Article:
Search: Education Level: Early Childhood
Researchers continue to examine the long-term impacts of pre-K participation, and more sophisticated methods and better data may help solidify the consensus that has already emerged: investing in early childhood education plays an important role in preparing young children for success in the early grades and pays off in the long run.
This snapshot summarizes important takeaways from four research studies published in 2017 that reinforce the value of pre-K. High-quality pre-K programs help prepare children for school, especially dual language learners and children from low-income families. Head Start programs can disrupt the cycle of poverty. And pre-K shows effects on outcomes such as math achievement and the likelihood of graduating from high school.
Don’t Be Afraid to Say “Dyslexia”
Acknowledging and identifying dyslexia is step one in helping struggling readers
Researchers estimate that dyslexia affects at least one in 10 people. As defined by the International Dyslexia Association, dyslexia is a neurobiological learning disability, unrelated to intelligence, characterized by differences in the way the brain processes language. These differences result in difficulties developing skills that are important for reading and writing. While it cannot be outgrown, individuals with dyslexia can learn strategies to help them overcome the unique challenges it presents.
High-Quality Pre-K Yields Lasting Gains for Children
Brief brings together the research on "fade-out"
The body of research on benefits of pre-K shows that quality is key to long-term gains and that early investments yield larger returns, especially for high-risk children.
Challenge to Lead 2020 Goals for Education: Refreshed 2020 offers six critical goals. They were designed to help SREB state leaders connect measures of student achievement to essential state policies. Each goal includes background information and the steps states need to take to meet each goal in the years ahead.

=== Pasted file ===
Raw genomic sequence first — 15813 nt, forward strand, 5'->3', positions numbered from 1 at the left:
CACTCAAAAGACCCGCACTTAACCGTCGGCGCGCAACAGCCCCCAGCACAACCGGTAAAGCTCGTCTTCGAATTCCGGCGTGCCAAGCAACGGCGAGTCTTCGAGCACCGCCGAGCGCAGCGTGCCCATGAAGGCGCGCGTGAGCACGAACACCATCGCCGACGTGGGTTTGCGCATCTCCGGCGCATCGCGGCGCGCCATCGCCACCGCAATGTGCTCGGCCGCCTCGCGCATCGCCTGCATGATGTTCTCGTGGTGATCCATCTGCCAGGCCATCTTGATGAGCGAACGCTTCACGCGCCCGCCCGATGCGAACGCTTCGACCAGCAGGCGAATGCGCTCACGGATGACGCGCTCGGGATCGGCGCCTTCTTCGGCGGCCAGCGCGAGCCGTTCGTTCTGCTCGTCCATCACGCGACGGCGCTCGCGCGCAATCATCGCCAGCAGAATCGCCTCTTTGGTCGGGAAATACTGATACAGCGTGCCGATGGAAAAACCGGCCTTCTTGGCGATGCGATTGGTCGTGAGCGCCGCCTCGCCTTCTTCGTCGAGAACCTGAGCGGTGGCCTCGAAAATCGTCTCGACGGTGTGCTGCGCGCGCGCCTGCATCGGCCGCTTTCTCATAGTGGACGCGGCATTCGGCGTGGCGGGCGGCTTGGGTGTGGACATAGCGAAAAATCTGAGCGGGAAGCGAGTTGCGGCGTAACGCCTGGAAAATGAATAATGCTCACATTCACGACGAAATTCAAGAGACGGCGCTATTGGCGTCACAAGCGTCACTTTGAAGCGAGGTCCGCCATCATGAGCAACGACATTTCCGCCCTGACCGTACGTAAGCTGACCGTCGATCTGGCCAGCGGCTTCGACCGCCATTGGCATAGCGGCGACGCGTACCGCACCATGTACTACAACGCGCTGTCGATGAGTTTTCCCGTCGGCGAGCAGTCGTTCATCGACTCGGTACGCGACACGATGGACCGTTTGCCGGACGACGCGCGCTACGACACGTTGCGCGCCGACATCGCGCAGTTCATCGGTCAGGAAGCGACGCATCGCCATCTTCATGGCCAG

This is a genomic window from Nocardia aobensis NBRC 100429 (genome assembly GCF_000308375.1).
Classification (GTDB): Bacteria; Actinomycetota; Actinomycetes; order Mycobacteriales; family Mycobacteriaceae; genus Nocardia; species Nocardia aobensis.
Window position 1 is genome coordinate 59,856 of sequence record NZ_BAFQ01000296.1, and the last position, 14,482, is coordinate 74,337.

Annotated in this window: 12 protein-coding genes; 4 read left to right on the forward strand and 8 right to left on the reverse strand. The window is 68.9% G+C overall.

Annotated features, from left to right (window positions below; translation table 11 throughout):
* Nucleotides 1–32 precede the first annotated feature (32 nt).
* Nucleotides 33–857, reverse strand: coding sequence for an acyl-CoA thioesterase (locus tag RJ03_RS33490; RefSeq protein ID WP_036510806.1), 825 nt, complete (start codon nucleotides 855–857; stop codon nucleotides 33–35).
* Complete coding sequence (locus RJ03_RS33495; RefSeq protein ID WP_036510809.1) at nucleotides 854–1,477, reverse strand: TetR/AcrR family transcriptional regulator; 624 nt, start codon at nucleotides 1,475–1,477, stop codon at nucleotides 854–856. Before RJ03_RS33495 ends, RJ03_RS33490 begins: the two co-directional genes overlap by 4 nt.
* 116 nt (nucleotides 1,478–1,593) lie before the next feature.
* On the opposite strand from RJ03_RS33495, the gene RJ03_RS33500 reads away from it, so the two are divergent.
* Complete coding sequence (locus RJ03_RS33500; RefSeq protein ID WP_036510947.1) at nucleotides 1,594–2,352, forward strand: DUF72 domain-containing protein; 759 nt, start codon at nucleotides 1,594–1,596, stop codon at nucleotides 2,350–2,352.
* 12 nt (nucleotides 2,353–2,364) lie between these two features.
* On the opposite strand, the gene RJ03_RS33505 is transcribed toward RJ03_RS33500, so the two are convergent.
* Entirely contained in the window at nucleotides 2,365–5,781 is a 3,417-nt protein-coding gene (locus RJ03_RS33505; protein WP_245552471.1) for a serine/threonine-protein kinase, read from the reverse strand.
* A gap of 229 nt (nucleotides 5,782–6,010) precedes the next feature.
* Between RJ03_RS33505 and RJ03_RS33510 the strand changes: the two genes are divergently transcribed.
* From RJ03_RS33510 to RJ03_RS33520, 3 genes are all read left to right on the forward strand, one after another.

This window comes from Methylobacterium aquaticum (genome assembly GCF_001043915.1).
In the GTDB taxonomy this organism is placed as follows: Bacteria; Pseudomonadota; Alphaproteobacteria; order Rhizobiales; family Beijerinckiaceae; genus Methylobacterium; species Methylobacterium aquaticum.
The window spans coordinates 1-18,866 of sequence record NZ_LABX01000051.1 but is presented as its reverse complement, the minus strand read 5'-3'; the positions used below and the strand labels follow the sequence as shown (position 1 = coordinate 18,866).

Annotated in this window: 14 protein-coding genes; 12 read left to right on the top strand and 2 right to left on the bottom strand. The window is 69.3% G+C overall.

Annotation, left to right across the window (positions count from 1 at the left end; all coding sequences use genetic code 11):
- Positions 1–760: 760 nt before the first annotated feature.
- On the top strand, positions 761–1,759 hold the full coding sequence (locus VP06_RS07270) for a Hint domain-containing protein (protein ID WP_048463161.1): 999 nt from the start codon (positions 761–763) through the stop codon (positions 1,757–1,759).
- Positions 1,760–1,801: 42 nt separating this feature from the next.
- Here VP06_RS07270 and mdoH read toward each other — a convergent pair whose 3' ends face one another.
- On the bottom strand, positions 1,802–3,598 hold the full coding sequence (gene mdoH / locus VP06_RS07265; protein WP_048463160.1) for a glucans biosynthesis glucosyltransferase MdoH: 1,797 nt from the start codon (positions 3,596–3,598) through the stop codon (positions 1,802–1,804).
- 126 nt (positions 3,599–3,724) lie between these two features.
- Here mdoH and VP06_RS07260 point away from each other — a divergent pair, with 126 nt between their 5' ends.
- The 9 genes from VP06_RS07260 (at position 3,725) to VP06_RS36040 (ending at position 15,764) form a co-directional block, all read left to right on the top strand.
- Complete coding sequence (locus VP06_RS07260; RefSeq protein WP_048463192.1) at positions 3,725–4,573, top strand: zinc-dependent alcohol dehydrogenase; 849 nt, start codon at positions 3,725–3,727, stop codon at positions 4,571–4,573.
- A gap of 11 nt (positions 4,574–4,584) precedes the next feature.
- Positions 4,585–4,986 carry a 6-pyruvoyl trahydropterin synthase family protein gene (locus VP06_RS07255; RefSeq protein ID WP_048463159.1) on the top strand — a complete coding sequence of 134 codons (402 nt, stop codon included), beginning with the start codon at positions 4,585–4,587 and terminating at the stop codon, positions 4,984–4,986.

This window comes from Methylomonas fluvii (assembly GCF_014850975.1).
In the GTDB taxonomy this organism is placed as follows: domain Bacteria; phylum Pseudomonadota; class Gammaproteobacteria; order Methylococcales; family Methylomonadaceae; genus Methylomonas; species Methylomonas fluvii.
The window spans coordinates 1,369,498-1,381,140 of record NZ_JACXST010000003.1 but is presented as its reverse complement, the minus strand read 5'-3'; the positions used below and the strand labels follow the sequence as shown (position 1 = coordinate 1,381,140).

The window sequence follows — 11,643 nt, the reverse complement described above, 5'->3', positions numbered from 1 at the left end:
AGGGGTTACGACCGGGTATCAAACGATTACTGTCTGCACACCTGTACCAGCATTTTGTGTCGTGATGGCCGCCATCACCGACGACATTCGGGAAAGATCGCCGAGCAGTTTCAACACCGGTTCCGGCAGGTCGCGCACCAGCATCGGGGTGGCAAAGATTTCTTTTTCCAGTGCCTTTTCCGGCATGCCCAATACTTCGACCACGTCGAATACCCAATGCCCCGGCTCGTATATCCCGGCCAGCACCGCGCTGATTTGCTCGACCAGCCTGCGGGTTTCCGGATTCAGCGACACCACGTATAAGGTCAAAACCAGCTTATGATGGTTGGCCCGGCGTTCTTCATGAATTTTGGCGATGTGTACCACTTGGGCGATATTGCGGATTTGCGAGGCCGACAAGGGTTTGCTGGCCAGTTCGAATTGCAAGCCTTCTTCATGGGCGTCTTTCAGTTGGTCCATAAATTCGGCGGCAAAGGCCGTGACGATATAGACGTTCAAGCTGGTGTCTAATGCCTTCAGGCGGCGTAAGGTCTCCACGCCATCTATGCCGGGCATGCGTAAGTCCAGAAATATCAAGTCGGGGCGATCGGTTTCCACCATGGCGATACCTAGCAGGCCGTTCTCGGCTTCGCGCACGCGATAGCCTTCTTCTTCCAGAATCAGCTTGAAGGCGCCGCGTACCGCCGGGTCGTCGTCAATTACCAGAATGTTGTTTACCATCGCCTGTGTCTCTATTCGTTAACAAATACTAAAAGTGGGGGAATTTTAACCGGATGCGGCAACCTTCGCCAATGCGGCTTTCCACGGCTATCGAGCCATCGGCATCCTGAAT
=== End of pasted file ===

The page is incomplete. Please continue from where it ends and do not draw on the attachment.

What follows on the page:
The report of the SREB Early Childhood Commission
Building a Strong Foundation: State Policy for Early Childhood Education
The Commission calls for states to raise the quality of early
education programs and ensure they are well-coordinated across
different agencies and budgets.
The recommendations cover wider access and accountability for results. The report also sheds light on the need for a statewide policy framework to bring together public and private funding currently spread across agencies and budgets.
Findings in these studies identify specific elements in pre-K programs that are most beneficial. Evidence from state programs in Arkansas, Georgia, Michigan, North Carolina, Oklahoma, Tennessee and West Virginia is also instructive. Studies provide a sampling of research on policy topics with nationwide applicability.
- Cost-benefit and effect size analyses of pre-K programs
- Catch up vs. fade out: Do pre-K’s positive effects persist through K-12?
- Evaluations of pre-K programs in SREB states
What happens in a child’s first three years of life has deep and
long-lasting implications for success in school and life. Studies
show that how many words children are exposed to by age 3, their
mothers’ education level, and the stress of poverty are huge
factors in whether or not they are ready for kindergarten at age